Appeared in Business in Vancouver – April 22, 2014
I would have attended Justin Trudeau’s Vancouver Board of Trade speech except for previous engagements with Voltaire, Beaumarchais and Brecht. But it inspired me – to celebrate his father’s role in the Quebec election.
But Pierre Elliott Trudeau is deceased, you will protest – haven’t you caught up with the newspapers? (No, but that’s another story.)
Alert readers will grasp my meaning. Canada and Quebec were both changed and unchanged by Trudeau, our most annoyingly interesting prime minister. (Mackenzie King was Canada’s most annoyingly uninteresting prime minister, until after he died.) The separatists have now taken a third beating since the 1960s Quiet Revolution (wait, they’ll demand a best-of-seven series). Would the recent Quebec election as a province, not a republic, have occurred had it not been for Trudeau? He is indeed with us yet.
He incited bitter quarrels. He made Canadians raise their voices. Acrobatic physically and politically, he airily swung around the extreme poles. As manager of the national economy, he was not so much incompetent as absent, leading some to argue that for all his mostly youthful socialist chin-ups he was so offhandedly confident of capitalism’s strength that he could safely leave its operation to capitalists. (A pretty good insight at that.)
But mostly Trudeau ran Canada as a kind of gigantic, sullen, not very bright political science class. And he was no gentle professor. He was a hard marker. As he proved in the toughest test that the nation faced, and for which he deserves, to coin a cliché, our undying gratitude.
That of course was the October Crisis of 1970 – can it really be pressing toward half a century ago? It is so indescribably important that on the obvious anniversaries it is strangely almost ignored. Or not so strangely. It is still too sensitive. A scab not to be picked.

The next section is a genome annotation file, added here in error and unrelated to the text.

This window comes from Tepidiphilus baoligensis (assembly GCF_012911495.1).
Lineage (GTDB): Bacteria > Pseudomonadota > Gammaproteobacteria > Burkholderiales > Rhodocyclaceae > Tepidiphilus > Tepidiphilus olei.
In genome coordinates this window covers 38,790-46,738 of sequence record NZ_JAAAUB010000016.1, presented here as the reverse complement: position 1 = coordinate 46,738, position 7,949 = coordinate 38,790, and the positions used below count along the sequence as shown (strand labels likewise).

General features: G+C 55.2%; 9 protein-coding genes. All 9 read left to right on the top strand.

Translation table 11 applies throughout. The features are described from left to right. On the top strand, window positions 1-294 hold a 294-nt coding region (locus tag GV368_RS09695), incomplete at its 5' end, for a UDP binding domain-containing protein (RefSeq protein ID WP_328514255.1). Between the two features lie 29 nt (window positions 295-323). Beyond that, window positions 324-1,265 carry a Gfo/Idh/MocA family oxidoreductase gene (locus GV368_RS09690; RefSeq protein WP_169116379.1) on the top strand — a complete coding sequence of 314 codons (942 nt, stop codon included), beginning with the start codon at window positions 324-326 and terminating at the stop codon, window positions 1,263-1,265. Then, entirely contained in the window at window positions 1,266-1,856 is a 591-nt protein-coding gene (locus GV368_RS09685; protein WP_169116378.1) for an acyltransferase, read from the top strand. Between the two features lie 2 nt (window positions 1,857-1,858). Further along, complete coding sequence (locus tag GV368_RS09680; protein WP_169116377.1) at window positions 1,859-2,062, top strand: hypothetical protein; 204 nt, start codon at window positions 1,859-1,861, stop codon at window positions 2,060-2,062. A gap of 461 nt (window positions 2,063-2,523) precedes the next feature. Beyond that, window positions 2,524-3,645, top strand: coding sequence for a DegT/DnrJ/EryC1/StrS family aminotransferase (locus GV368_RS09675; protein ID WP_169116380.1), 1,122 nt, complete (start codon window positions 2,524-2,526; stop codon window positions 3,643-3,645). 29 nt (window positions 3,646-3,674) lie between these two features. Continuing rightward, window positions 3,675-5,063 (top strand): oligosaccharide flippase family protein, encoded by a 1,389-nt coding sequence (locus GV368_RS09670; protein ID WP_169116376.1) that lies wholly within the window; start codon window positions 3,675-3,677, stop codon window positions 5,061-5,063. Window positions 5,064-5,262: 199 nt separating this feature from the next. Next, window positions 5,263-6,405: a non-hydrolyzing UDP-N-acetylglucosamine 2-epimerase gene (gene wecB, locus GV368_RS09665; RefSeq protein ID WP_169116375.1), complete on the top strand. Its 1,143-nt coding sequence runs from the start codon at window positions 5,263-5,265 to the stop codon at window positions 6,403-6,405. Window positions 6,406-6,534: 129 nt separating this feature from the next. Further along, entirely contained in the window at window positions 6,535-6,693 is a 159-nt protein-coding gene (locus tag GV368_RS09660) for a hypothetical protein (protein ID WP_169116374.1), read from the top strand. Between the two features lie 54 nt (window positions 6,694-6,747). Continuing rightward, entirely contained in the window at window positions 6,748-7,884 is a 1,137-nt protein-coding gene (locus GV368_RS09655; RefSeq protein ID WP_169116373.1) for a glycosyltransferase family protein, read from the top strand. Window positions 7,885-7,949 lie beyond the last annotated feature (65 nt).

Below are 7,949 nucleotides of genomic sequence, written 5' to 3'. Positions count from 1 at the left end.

It began with the emergence of the Front de libération du Québec (FLQ) in 1963. Hundreds of bombings followed. This long prelude of terror is overshadowed by the kidnappings of British trade commissioner James Cross and Quebec labour minister Pierre Laporte, who was murdered and is conveniently forgotten by café intellectuals and others who, the graveyard safely whistled past, tastefully chat about Trudeau’s dreadful assault on civil liberties.
That was his imposition of the War Measures Act. Two or three years ago, in a university history class where only one person, including the professor, was old enough to remember the crisis – and perhaps see it beyond the detachment in which history cloaks flesh and blood – the dramatic CBC television interview was screened.
That was Tim Ralfe’s exchange with Trudeau on Parliament’s steps. Trudeau first toyed – Toronto Star columnist Richard Gwyn’s accurate word – with Ralfe about soldiers patrolling Montreal streets. How far would he go to crush the FLQ? Trudeau coolly replied: “Just watch me.” The words still clutch the remembering heart.
The revisionist take on the crisis absurdly downplays the threat. The terrorist core was small. But Quebec’s far and not-so-far left were cagily ambiguous, including one nervous René Lévesque – not the only prominent Quebecer unsure which way to jump if the deterioration continued (journalist Claude Ryan mused about forming a “provisional government.”) A young premier Robert Bourassa was a shaking reed. But prominent leftists Frank Scott and Jacques Hébert supported Trudeau’s declaration.
Civil rights zealots – and apologists like Globe and Mail writer Michael Valpy and Brian Moore, who wrote a novel from the FLQ point of view – make much of Trudeau’s supposed overreaction. Too bad. They can bay at the moon. This was Pierre Trudeau’s finest hour. Canada endured. What awaits Justin?
© Trevor Lautens, 2014